Author: ADAM BEAM
OROVILLE, Calif. (AP) — Each year Lake Oroville helps water a quarter of the nation’s crops, sustain endangered salmon beneath its massive earthen dam and anchor the tourism economy of a Northern California county that must rebuild seemingly every year after unrelenting wildfires.
But the mighty lake — a linchpin in a system of aqueducts and reservoirs in the arid U.S. West that makes California possible — is shrinking with surprising speed amid a severe drought, with state officials predicting it will reach a record low later this summer.
While droughts are common in California, this year’s is much hotter and drier than others, evaporating water more quickly from the reservoirs and the sparse Sierra Nevada snowpack that feeds them. The state’s more than 1,500 reservoirs are 50% lower than they should be this time of year, according to Jay Lund, co-director of the Center for Watershed Sciences at the University of California-Davis.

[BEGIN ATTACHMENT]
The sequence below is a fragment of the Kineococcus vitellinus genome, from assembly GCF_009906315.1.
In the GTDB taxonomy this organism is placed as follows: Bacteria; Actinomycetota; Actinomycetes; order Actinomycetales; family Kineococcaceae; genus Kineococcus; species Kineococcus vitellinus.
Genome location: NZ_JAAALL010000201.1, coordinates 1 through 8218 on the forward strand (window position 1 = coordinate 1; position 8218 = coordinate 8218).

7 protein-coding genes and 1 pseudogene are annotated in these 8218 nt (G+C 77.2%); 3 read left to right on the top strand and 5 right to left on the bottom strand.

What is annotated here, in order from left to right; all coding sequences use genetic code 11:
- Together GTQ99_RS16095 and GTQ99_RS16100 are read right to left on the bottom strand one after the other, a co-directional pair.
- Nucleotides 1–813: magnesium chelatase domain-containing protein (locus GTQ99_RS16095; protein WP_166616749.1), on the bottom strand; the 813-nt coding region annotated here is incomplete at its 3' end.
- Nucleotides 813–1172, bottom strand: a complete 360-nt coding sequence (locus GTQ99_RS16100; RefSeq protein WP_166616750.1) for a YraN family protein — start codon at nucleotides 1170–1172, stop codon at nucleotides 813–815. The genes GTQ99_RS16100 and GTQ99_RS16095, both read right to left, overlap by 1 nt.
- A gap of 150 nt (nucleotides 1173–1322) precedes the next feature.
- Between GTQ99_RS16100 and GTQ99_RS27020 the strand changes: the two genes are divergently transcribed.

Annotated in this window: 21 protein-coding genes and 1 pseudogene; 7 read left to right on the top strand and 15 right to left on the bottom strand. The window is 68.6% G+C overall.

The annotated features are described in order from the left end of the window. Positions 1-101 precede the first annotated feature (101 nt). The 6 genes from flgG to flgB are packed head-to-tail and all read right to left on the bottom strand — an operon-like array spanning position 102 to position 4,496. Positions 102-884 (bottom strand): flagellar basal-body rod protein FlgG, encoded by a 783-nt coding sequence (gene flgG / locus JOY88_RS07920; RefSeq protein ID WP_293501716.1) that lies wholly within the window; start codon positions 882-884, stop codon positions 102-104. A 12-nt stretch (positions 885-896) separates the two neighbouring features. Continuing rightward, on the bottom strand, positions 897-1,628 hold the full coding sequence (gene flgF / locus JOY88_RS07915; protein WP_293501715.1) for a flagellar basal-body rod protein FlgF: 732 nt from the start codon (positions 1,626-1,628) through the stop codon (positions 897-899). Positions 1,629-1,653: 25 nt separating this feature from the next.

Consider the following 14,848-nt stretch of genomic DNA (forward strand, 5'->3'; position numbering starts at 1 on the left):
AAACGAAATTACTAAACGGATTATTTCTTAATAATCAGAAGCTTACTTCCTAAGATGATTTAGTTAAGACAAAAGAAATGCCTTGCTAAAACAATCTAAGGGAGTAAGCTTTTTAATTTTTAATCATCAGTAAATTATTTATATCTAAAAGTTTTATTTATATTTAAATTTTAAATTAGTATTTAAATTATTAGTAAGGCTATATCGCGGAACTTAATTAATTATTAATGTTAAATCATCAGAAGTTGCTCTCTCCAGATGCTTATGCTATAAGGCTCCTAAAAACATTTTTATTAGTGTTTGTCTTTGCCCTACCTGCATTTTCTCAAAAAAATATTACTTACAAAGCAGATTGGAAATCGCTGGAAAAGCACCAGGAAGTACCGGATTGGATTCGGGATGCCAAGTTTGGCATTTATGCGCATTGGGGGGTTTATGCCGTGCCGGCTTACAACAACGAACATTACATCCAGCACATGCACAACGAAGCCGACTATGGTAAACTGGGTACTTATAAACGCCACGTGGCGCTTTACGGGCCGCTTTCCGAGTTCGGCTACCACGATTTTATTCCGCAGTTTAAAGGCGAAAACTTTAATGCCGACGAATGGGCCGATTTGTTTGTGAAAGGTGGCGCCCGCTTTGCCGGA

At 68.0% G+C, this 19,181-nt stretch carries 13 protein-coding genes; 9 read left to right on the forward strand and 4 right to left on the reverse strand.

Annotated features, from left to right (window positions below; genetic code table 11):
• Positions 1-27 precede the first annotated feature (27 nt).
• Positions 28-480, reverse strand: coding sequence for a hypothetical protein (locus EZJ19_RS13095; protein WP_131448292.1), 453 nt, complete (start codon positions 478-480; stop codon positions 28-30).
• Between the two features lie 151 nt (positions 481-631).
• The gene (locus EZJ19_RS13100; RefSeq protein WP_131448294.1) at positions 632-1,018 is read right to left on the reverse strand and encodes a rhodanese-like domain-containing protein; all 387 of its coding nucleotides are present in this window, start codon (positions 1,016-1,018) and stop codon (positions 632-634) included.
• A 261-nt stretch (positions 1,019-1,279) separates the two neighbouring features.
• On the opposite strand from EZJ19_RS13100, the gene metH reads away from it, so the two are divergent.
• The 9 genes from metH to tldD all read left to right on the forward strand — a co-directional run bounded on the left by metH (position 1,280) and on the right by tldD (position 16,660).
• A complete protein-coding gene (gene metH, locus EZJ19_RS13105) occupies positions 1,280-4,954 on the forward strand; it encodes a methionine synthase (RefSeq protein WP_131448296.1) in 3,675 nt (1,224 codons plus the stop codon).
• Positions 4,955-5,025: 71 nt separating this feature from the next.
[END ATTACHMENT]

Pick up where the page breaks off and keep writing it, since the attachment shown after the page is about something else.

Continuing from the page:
Over Memorial Day weekend, dozens of houseboats sat on cinderblocks at Lake Oroville because there wasn’t enough water to hold them. Blackened trees lined the reservoir’s steep, parched banks.
At nearby Folsom Lake, normally bustling boat docks rested on dry land, their buoys warning phantom boats to slow down. Campers occupied dusty riverbanks farther north at Shasta Lake.